I was talking the other day with a mom about how down and stressed so many caregivers are right now… so many people are struggling as we enter a year of living in a pandemic and all the changes it has meant in our lives, not to mention the political climate in many countries … added to the everyday challenges FASD brings. I was asked to share a positive post from our lives to help lift people’s spirits but I told her right now I didn’t really have a lot of positive to share. As we spoke I realized that maybe some of us look for really big things as only worthy of sharing or recognizing and miss the everyday smaller positive things.
So I began to wonder how many small positive things I may be missing each day. I know I’m supposed to look for them, but sometimes in the midst of everything I get distracted or I forget.
Today the maiden and I shared a laugh over something that could have turned out much worse. She tripped and fell yesterday…. she isn’t seriously hurt… I saw her moving her arm and ankle that is “sore” so while I’m sure it is tender, I know it is not a serious injury from watching her when she doesn’t know I’m watching.
It seems when she feels like she isn’t getting attention or needs some attention, falling seems to be one of her coping strategies. It causes distraction, reaction and I’m sure sensory input. When I thought what might have caused this fall, I thought it might relate to having to euthanize our 16 year old cat this weekend. Was it her way of trying to reconnect and deal with her sadness. Or did she just trip?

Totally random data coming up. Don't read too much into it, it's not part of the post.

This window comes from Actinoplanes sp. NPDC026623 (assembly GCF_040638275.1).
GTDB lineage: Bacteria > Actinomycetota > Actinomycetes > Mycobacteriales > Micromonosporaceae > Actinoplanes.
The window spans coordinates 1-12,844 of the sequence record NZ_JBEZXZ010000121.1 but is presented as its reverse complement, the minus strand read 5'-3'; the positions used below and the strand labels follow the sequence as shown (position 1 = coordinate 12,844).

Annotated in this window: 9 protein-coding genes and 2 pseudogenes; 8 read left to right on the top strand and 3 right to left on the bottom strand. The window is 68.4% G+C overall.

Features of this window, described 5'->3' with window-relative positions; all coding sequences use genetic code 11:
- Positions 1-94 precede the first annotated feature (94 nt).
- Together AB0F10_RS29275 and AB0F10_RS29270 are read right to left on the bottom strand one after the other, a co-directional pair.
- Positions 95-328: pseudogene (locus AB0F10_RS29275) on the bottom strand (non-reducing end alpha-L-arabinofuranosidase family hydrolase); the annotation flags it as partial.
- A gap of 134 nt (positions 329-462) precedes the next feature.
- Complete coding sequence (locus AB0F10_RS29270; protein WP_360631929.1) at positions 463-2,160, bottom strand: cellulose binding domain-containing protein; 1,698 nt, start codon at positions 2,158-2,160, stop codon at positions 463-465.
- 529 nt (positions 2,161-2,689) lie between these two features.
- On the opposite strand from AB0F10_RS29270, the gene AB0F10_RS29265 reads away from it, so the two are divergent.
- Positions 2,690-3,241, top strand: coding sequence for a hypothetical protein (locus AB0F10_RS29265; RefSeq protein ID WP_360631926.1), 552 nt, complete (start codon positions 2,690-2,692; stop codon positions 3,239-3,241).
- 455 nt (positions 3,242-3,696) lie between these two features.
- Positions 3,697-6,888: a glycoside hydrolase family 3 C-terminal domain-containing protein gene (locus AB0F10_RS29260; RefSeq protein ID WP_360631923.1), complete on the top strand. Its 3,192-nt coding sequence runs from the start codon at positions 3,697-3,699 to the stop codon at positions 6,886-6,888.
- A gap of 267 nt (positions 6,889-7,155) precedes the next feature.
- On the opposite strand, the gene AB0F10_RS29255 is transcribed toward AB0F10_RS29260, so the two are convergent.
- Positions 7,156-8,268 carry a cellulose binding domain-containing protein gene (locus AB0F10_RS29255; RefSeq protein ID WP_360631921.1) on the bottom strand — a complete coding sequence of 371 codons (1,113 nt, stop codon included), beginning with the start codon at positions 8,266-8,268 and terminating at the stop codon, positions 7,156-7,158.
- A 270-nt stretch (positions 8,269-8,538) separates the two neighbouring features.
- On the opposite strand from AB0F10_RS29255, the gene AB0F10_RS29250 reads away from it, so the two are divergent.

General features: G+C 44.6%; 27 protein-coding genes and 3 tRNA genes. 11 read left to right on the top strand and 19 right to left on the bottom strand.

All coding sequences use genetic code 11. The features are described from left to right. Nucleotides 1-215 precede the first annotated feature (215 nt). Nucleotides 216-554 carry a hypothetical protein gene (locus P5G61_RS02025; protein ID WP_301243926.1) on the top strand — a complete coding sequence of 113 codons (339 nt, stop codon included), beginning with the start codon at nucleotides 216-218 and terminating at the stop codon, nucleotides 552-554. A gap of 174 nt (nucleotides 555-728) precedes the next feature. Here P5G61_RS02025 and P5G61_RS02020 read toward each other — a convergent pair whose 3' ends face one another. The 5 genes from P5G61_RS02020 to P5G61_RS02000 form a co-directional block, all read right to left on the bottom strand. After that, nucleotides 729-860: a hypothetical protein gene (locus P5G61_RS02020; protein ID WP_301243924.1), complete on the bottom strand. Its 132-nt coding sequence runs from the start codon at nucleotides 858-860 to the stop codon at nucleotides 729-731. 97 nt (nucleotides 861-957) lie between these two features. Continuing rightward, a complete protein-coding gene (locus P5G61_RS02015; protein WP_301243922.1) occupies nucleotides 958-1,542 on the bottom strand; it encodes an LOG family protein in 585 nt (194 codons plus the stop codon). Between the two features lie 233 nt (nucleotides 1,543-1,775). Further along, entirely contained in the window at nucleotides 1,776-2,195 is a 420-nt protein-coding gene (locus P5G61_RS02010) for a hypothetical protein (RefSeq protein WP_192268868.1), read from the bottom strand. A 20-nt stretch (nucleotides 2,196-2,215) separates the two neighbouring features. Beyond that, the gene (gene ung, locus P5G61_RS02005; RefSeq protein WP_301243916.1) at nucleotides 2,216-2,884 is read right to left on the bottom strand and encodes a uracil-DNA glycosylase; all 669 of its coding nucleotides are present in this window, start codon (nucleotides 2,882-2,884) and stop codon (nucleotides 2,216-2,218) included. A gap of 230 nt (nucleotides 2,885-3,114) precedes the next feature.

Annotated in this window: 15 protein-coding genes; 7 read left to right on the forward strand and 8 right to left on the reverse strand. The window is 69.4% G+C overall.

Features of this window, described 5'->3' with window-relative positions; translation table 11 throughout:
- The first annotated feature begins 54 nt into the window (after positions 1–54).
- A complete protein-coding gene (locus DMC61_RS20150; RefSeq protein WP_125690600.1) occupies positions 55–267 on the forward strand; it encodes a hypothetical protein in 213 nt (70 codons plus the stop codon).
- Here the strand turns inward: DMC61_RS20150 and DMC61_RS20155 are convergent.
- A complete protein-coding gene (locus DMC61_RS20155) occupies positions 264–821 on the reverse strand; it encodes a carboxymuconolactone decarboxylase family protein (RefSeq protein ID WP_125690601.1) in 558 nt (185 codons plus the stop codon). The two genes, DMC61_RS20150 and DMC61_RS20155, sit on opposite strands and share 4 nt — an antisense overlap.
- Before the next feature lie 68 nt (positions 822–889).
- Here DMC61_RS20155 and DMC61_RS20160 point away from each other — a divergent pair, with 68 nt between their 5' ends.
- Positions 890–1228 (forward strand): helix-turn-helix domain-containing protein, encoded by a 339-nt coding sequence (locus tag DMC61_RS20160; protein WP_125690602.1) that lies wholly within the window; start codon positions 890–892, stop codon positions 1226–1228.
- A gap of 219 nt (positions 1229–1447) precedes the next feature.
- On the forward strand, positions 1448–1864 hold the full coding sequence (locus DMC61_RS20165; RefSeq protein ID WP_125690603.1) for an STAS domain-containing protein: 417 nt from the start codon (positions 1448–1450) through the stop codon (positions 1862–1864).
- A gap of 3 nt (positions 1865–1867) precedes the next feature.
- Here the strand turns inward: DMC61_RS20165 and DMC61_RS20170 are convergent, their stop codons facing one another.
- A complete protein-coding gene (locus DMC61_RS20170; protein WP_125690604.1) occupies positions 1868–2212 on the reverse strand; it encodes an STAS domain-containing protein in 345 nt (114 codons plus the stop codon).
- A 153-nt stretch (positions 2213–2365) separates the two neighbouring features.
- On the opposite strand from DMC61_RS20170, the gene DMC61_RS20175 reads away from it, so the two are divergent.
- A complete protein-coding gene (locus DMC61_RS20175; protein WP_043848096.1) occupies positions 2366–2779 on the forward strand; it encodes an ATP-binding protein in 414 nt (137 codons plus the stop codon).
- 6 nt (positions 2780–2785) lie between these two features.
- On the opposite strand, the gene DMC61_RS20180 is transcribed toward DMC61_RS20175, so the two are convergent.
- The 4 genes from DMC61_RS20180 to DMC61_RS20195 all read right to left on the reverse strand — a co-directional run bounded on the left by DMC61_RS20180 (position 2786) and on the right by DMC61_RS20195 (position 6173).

This morning after she got up, we put a bag of frozen peas on her ankle. She said, “What are you going to do with me?”
I said, “I’ll just have to wrap you in bubble wrap.”
Her grandma then went to the porch and brought some bubble wrap left over from a recent purchase that was in a bin (to be popped – another way the maiden releases some anxiety) … and I wrapped her up in bubble wrap. We had a laugh. Laughter is good for healing.
She didn’t want a full picture, so here are her legs wrapped.
So sometimes we just have to look for and collect the small victories and positives. Because they are as important, if not more, as the large ones. The small victory for us was of course first that the fall was nothing serious, but that we could laugh about it and show our silly side after a very sad weekend.
What I found was a strange coincidence… today is National Bubble Wrap Day. I kid you not!
“National Bubble Wrap Day (also known as National Bubble Wrap Appreciation Day) on the last Monday in January recognizes a fascinating piece of invention. Today, bubble wrap’s primary purpose is to protect fragile items either in shipping or storage. Of course, people also take enjoyment from popping the bubbles in bubble wrap, too. One way it is suggested to observe the day is to wrap up something in bubble wrap. Or find an old piece and have some fun popping the bubbles.”
So we had another chuckle that we observed National Bubble Wrap day without knowing it!
But there is a message to why I shared this story. Besides the importance of looking for positives, we need to look for and understand our child’s disability and behaviour. The maiden might have just tripped, but sometimes there could be a reason behind her tripping. If it isn’t serious (like happening regularly, which in that case may call for an OT assessment for balance), there is another need that isn’t being met. Where once I used to get frustrated with the falling, now I try to connect with her when it happens. Our kids sometimes need invisible bubble wrap to protect them, sometimes they need it to use as a way to regulate and sometimes it can be a fun way to connect with those you love.
So even if you missed it this year, I’d still put some bubble wrap in your tool box of strategies and mark the last Monday in January for a celebration in 2022.